Hot Tips & Topics

We are dedicated to providing you with a comprehensive collection of relevant and up-to-date K-12 education news and editorials. For teachers, by teachers.

Teaching Strategies to Build Student Confidence, Trust

Janelle Cox

What do self-confidence, trust, and social interaction have in common with regards to your students? If a child does not have any self-confidence, and has a hard time trusting others, then her ability to socialize with peers could be hindered. It’s easy for teachers to spot children who lack self-confidence, because they are the ones who usually keep to themselves or are easily influenced by their peers. As children develop self-confidence, they begin to learn to trust others. When they can trust others, they can interact with their peers in a more positive way. Here are a few effective teaching strategies to help build students’ self-confidence, their trust, and their ability to socialize with their peers.

Teaching Strategies that Build Students’ Self-Confidence

If you feel that your students are in need of a confidence boost, then you can start by giving them praise. Praise can be a powerful motivator, and influence a student’s behavior quite quickly. Praise works best when you specify a students’ accomplishment, for example, “I noticed that you studied really hard for your math test.” It’s also important to note that praise should not be given if it’s not earned. Only offer praise when it’s deserved, because the students will know when they are worthy of your praise and when they are not.

Another effective teaching strategy to nurture a student’s self-confidence is to build on his strengths. Create opportunities for your students to succeed. For example, if you know that a student knows a lot of information about animals, then ask them to tell you more about their favorite animal. Asking students for their help is a great confidence boost to their ego.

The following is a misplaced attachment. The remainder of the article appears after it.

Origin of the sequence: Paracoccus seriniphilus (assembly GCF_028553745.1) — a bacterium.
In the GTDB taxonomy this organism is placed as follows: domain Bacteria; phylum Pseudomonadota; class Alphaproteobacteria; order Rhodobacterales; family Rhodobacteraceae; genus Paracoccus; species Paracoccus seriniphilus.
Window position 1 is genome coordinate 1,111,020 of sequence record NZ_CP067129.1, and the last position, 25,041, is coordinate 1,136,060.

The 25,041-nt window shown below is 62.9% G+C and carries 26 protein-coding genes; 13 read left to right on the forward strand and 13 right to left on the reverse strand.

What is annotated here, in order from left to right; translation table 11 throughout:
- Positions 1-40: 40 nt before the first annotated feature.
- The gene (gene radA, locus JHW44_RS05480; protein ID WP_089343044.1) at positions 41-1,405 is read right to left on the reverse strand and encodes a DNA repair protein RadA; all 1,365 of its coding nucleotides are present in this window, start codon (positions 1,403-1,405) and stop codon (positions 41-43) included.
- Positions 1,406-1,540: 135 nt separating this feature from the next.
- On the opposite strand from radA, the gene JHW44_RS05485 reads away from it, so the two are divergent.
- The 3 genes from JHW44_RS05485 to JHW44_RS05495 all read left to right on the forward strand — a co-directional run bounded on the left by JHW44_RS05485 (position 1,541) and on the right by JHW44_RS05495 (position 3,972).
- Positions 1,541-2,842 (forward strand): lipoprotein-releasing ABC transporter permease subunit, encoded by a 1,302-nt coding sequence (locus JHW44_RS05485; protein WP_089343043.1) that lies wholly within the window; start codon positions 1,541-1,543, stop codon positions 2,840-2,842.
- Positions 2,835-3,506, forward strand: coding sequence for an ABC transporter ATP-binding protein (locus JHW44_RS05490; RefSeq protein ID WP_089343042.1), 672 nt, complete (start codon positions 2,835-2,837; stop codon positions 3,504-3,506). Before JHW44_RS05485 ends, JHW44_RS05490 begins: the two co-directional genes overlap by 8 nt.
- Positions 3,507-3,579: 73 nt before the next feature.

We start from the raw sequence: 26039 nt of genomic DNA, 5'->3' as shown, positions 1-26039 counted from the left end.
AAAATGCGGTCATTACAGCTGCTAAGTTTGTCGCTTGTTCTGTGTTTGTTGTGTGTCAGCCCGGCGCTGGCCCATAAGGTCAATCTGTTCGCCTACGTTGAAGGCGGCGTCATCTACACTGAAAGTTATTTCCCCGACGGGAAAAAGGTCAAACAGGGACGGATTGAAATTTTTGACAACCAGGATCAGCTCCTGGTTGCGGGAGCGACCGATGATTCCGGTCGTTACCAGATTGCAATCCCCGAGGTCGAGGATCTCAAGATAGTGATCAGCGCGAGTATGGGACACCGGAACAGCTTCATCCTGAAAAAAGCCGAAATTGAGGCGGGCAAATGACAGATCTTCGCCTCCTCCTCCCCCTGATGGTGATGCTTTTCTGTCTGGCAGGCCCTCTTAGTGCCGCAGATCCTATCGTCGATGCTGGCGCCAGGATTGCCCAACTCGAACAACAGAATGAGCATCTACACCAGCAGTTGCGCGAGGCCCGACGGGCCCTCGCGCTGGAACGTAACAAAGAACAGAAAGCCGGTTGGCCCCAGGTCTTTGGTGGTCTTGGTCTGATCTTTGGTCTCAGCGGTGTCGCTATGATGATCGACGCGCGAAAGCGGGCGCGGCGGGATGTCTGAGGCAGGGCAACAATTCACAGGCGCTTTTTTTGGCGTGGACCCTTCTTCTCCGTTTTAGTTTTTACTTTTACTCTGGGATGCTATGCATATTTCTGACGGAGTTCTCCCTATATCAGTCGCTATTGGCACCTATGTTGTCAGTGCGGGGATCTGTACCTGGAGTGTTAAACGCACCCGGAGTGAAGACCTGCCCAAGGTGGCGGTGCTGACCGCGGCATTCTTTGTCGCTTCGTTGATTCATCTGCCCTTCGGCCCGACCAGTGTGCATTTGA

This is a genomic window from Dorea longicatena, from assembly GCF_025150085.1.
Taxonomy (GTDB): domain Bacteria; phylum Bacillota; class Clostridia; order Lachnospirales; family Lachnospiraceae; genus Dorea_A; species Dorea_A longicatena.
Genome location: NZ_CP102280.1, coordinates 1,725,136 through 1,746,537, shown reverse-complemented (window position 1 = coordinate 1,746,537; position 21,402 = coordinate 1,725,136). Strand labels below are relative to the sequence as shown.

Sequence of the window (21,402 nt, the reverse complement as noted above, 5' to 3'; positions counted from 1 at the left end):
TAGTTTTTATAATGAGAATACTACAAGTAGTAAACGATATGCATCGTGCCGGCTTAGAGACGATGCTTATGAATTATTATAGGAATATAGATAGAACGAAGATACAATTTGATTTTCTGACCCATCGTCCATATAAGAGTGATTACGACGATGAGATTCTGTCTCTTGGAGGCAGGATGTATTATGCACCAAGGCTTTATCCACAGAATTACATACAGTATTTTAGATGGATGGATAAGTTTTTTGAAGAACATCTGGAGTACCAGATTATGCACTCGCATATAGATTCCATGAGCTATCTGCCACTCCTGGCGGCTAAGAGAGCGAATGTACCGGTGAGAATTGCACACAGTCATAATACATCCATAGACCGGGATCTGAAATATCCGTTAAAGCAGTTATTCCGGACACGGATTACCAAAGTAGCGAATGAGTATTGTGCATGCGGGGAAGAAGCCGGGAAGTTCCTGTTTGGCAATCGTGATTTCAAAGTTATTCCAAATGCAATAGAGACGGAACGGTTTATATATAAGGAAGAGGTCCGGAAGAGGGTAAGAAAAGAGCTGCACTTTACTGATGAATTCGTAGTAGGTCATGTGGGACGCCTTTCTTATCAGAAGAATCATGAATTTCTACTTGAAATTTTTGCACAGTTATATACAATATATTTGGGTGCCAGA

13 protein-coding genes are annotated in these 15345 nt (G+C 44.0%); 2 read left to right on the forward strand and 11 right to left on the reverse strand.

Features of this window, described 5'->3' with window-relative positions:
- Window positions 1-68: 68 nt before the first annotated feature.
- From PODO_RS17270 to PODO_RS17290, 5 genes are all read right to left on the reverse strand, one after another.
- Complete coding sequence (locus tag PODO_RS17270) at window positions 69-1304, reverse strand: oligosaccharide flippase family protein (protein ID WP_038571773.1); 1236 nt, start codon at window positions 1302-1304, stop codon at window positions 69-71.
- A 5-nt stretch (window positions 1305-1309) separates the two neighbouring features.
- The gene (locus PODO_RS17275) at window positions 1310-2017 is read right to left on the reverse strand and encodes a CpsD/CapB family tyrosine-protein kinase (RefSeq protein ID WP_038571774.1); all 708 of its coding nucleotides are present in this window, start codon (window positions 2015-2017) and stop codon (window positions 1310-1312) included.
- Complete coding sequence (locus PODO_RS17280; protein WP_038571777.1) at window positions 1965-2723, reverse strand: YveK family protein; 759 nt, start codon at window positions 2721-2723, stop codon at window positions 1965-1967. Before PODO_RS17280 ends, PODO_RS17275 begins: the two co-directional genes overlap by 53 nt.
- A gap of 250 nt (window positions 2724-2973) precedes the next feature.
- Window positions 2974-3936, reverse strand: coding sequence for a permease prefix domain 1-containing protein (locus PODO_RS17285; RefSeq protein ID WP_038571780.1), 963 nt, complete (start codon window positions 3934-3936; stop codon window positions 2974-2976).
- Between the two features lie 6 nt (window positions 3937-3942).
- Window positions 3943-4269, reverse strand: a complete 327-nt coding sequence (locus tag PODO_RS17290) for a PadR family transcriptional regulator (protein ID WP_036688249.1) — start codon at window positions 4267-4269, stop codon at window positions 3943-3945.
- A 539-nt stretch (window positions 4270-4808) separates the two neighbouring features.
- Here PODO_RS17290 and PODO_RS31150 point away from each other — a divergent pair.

Lastly, be encouraging and help your students see that there’s a connection between hard work and success. Have a discussion with your students about how long it took the students who got a good grade on their exam to study, versus how long it took the students who didn’t do well to study. It’s important for students to compete against themselves, not their classmates, because this will help them build their self-confidence.

Related Articles
5 teaching strategies to help your students’ minds stay focused.
5 teaching strategies to help your students’ minds stay focused.
Effective teaching strategies to help build students’ self-confidence, their trust, and their ability to socialize with their peers.
Effective teaching strategies to help build students’ self-confidence, their...
How a teacher can apply the triangle of continuous improvement over and over again as professional development.
How a teacher can apply the triangle of continuous improvement over and over...
Believe it or not, Halloween is just around the corner. Maybe you’re...
We look at better teaching strategies that praise students, and why more isn’t always better.
We look at better teaching strategies that praise students, and why more isn’t...

How to Build Students’ Trust